Coach Parker tests out his new walker at a practice earlier this fall
IOWA CITY, Iowa (AP)
Iowa Defensive Coordinator Norm Parker will once again be roaming the sidelines at the Insight Bowl thanks to the University of Iowa Mechanical Engineering department. Parker, who missed time earlier this year and had to have his right foot amputated due to complications from diabetes, has been outfitted with a specialized walker/exoskeleton that will allow the coach to maintain his traditional presence with the players, as well as lift objects of up to two tons in weight. Professor Karoly Maciek explained the project: "The Coaching Vehicular Robot V2.0, or CVR-2 as we call it around the lab, will give Coach Parker the support and mobility he needs to maintain his traditional post on the sideline at the Insight Bowl. It will also allow him to throw a VW Bug 50 yards through the air."
The exoskeleton’s frame weighs 1500 pounds and is made of titanium and carbon nanomaterials. Hand-held servo controls allow Parker to walk, lift, and grasp objects with almost no lag time. The result is a suit that gives the 68-year old coach all the physical strength and mobility he needs to coach the defense, as well as to crush boulders into a fine powder. Parker, for one, is enthusiastic about the new device. "I’m still gettin’ used to this dang gizmo, but I gotta say it has its advantages. Just the other day, a lineman fudged up in one of our drills, and I was able to lift that guy in air and twirl him like a pizza pie. Haven’t been able to do that since 2001." Head coach Kirk Ferentz is also excited about the possibilities: "Having Coach Parker back on the sideline will be a big boost to the team. And the fact that he can easily crush a Porsche Cayenne into a small cube is just a bonus. Say, doesn't Gary Pinkel drive a Cayenne? How 'bout that."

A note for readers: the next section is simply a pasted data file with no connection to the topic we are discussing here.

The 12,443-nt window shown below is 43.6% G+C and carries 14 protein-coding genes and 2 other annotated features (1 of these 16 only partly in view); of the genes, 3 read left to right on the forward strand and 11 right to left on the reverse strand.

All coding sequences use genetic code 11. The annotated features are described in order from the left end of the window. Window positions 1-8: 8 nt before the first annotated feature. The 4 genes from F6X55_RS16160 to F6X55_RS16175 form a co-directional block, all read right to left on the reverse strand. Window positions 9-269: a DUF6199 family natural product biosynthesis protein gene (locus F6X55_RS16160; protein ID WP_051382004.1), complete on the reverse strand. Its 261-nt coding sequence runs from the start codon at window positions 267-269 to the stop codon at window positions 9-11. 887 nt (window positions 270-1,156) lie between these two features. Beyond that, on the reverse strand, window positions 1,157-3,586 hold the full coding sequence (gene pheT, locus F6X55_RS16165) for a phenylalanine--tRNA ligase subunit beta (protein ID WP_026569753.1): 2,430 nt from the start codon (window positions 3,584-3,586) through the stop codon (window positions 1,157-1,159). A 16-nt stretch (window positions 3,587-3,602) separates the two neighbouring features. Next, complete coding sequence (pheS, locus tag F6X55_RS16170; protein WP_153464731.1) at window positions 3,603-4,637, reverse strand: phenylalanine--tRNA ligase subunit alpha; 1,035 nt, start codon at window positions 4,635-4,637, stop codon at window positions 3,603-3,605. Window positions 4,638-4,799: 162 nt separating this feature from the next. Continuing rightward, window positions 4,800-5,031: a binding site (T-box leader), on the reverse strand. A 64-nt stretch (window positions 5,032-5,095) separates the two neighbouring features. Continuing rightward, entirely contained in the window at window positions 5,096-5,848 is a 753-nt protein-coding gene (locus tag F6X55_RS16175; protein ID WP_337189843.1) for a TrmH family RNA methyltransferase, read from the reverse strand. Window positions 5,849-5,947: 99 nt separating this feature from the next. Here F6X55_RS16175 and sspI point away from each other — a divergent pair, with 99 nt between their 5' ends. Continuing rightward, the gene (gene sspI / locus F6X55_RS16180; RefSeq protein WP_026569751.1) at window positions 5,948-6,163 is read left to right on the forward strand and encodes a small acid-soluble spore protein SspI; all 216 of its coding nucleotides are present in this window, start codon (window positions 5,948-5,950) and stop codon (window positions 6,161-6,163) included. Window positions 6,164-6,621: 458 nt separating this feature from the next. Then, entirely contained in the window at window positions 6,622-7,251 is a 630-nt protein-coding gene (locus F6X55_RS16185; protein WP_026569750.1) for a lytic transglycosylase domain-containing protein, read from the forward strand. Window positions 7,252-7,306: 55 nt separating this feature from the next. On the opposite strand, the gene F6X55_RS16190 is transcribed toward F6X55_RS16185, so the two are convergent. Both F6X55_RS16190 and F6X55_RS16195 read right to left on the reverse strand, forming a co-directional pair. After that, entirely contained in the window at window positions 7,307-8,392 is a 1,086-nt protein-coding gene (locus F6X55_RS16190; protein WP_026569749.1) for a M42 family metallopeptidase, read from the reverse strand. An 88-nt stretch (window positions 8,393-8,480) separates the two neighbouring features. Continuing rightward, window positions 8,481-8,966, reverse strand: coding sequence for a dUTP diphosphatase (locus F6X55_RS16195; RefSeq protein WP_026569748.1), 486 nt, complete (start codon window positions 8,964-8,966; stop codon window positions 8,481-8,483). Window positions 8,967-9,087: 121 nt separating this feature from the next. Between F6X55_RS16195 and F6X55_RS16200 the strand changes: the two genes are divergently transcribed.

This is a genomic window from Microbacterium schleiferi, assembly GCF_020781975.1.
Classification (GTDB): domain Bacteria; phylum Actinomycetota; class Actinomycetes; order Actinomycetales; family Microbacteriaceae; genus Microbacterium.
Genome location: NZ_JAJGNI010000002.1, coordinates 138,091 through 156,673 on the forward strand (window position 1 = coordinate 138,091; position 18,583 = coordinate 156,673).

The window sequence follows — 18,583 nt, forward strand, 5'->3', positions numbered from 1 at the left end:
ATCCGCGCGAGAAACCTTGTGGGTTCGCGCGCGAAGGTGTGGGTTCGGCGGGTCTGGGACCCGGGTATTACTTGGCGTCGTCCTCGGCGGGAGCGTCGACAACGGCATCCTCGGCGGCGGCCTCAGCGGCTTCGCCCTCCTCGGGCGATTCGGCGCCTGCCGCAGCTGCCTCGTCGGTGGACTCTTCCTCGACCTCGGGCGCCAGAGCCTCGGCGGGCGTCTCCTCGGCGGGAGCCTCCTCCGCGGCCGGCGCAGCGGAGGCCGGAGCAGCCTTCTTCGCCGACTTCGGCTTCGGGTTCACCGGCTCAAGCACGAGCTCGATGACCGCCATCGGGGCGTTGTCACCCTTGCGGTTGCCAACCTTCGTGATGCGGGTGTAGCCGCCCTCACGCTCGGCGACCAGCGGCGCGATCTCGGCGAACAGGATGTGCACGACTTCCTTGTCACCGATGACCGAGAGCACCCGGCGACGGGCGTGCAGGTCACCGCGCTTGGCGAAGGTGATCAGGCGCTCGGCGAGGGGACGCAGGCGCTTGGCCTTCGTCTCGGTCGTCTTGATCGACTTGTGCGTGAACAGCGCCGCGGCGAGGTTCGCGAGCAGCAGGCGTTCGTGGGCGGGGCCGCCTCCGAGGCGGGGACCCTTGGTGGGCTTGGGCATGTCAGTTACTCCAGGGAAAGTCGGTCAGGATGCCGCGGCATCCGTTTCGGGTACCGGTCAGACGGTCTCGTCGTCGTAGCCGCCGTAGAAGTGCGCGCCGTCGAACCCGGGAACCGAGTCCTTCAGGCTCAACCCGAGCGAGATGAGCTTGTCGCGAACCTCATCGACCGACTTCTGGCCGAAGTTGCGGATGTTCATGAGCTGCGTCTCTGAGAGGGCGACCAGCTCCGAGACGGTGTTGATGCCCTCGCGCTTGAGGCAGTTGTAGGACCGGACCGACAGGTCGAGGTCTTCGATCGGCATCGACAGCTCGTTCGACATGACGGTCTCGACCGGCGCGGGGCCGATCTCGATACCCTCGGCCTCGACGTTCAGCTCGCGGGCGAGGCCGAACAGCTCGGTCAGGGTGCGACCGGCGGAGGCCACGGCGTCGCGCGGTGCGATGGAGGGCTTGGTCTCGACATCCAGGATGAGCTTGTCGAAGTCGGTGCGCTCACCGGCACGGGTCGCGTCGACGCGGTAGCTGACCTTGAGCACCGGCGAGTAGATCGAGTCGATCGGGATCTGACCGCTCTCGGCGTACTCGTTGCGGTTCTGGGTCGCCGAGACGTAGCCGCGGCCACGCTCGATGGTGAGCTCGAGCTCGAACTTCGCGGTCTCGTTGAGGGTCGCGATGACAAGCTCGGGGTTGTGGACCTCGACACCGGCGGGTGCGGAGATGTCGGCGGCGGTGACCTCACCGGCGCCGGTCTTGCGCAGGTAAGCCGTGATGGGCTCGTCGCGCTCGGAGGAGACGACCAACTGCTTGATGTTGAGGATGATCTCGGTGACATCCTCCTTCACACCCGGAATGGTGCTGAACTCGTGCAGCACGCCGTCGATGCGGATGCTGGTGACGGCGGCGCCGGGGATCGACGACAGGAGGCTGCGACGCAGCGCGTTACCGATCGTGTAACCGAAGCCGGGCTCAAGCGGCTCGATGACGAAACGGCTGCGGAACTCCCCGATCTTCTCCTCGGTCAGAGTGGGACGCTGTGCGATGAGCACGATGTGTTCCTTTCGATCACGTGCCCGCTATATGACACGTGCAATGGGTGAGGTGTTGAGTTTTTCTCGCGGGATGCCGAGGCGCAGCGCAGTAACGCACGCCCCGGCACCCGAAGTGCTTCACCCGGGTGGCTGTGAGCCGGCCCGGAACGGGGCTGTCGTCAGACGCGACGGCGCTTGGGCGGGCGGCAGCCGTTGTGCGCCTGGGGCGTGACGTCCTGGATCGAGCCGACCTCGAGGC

Professor Maciek reports that he has already received calls from coaches around the country who are interested in acquiring CVRs of their own. "We’ve gotten more than a few calls from Joe Paterno, and I guess Bobby Bowden has said that he could have coached 10 more years with a CVR-2." Other universities are reportedly developing their own coaching apparatuses, including Michigan State, which is working on a powered suit for Mark Dantonio with a built-in arc reactor to maintain proper heart function. Professor Maciek is skeptical of such efforts: "Don’t those guys at MSU know that the 'iron man' concept is vulnerable to electrical attacks, and that scientists in Ann Arbor are right now equipping Rich Rodriguez with electric whips to take advantage of just that weakness? Mark is in grave danger." said Maciek. "That’s why we abandoned the arc reactor approach in our prototype, the CVR-1. Coach Parker told us it just didn’t have enough safety protection, so we went in a more conservative direction with the CVR-2." Iowa engineers also considered adding artificial intelligence to the suit, but ran into resistance from the coach himself. Said Maciek: "I told him I could add a heads-up display that would inform him when in the game was the optimal time to blitz, when to go man-to-man, etc., but Norm told me to go … well, he told me he wasn’t interested."
Author’s note: This story may seem similar to this Onion story of many years ago, but there is one crucial difference: The Onion story was a fictitious, "joke" story.